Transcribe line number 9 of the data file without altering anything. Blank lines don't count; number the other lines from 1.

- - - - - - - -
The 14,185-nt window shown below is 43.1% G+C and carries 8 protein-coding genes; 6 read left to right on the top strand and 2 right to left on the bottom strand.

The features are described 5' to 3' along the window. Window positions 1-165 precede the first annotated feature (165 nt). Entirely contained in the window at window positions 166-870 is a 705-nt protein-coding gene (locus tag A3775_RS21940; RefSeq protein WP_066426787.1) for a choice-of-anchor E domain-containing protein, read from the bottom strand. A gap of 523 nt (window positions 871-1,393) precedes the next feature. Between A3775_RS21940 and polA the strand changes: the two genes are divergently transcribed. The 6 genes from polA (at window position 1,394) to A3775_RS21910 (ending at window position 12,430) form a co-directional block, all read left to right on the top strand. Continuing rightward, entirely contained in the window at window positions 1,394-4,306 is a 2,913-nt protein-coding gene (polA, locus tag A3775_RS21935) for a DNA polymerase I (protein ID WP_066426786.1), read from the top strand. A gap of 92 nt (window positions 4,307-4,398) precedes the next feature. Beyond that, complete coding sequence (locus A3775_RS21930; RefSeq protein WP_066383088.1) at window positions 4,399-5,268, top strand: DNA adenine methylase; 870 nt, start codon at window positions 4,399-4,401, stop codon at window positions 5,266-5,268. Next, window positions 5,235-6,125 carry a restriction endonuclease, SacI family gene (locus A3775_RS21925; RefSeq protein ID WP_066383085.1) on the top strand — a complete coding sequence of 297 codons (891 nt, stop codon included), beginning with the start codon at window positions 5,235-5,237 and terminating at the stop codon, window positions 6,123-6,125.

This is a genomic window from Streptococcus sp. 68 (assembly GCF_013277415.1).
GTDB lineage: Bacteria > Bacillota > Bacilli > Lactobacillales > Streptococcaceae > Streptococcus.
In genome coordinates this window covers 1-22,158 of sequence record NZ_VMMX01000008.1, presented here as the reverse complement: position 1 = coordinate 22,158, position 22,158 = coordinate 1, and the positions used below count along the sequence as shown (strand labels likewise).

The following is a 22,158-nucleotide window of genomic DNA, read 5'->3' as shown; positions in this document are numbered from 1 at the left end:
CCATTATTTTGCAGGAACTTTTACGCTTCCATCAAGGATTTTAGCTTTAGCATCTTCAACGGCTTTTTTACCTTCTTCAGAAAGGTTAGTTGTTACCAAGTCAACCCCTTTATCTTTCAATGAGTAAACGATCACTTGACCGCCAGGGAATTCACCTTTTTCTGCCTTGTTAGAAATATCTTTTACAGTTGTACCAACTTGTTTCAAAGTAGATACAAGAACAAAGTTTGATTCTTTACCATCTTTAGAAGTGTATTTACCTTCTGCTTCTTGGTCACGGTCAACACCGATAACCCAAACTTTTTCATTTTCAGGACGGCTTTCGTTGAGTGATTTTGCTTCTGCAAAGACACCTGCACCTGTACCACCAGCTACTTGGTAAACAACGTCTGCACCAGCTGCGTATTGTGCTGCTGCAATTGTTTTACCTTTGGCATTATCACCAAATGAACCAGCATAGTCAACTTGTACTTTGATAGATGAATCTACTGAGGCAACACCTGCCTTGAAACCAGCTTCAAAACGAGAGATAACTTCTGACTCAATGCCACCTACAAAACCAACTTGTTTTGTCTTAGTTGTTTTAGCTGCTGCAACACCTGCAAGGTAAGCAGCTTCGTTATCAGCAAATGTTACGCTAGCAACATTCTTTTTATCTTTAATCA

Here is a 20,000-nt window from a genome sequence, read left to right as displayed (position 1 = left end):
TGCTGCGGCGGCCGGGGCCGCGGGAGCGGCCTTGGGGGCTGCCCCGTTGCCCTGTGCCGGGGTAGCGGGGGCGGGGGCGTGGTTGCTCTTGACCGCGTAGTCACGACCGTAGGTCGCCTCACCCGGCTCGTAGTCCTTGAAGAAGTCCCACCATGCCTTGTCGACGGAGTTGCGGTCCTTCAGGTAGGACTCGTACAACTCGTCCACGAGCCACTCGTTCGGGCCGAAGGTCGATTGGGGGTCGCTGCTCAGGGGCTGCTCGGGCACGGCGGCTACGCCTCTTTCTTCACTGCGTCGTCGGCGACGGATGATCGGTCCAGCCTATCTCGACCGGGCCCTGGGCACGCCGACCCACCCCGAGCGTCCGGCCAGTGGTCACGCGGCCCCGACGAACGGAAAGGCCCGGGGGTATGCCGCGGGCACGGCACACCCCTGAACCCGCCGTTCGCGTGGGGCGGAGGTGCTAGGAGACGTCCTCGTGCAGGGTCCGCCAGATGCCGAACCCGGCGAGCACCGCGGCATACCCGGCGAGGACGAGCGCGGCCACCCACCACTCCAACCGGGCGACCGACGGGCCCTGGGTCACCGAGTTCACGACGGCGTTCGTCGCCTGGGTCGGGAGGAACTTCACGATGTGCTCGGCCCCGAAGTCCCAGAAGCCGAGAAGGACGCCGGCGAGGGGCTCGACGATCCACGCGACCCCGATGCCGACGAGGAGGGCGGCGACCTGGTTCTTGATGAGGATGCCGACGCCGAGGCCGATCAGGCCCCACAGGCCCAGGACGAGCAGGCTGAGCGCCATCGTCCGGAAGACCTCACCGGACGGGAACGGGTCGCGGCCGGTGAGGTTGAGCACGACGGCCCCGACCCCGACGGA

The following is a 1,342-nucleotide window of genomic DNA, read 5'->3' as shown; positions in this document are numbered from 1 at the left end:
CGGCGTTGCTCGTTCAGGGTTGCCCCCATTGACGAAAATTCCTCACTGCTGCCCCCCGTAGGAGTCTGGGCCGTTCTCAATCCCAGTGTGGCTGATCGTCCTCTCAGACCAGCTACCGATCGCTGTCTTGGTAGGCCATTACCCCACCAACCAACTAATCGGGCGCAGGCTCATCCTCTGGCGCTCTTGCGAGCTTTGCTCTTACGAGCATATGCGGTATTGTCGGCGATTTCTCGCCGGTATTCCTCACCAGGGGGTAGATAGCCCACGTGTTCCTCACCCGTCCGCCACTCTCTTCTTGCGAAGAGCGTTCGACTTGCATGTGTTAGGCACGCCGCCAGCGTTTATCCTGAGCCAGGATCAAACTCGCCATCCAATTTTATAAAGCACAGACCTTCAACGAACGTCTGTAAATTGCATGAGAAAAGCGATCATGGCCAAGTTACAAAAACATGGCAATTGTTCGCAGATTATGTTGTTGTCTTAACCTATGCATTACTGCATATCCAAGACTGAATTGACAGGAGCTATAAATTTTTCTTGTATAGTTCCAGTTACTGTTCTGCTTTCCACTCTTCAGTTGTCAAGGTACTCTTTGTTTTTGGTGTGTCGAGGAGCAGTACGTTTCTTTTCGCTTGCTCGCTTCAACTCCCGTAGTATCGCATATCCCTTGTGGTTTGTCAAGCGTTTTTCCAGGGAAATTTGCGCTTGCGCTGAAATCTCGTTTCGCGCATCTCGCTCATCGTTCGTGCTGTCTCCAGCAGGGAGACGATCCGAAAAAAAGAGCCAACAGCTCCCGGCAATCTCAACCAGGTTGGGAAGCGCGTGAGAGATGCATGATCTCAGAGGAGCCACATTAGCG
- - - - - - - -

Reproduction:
TGCTGCGGCGGCCGGGGCCGCGGGAGCGGCCTTGGGGGCTGCCCCGTTGCCCTGTGCCGGGGTAGCGGGGGCGGGGGCGTGGTTGCTCTTGACCGCGTAGTCACGACCGTAGGTCGCCTCACCCGGCTCGTAGTCCTTGAAGAAGTCCCACCATGCCTTGTCGACGGAGTTGCGGTCCTTCAGGTAGGACTCGTACAACTCGTCCACGAGCCACTCGTTCGGGCCGAAGGTCGATTGGGGGTCGCTGCTCAGGGGCTGCTCGGGCACGGCGGCTACGCCTCTTTCTTCACTGCGTCGTCGGCGACGGATGATCGGTCCAGCCTATCTCGACCGGGCCCTGGGCACGCCGACCCACCCCGAGCGTCCGGCCAGTGGTCACGCGGCCCCGACGAACGGAAAGGCCCGGGGGTATGCCGCGGGCACGGCACACCCCTGAACCCGCCGTTCGCGTGGGGCGGAGGTGCTAGGAGACGTCCTCGTGCAGGGTCCGCCAGATGCCGAACCCGGCGAGCACCGCGGCATACCCGGCGAGGACGAGCGCGGCCACCCACCACTCCAACCGGGCGACCGACGGGCCCTGGGTCACCGAGTTCACGACGGCGTTCGTCGCCTGGGTCGGGAGGAACTTCACGATGTGCTCGGCCCCGAAGTCCCAGAAGCCGAGAAGGACGCCGGCGAGGGGCTCGACGATCCACGCGACCCCGATGCCGACGAGGAGGGCGGCGACCTGGTTCTTGATGAGGATGCCGACGCCGAGGCCGATCAGGCCCCACAGGCCCAGGACGAGCAGGCTGAGCGCCATCGTCCGGAAGACCTCACCGGACGGGAACGGGTCGCGGCCGGTGAGGTTGAGCACGACGGCCCCGACCCCGACGGA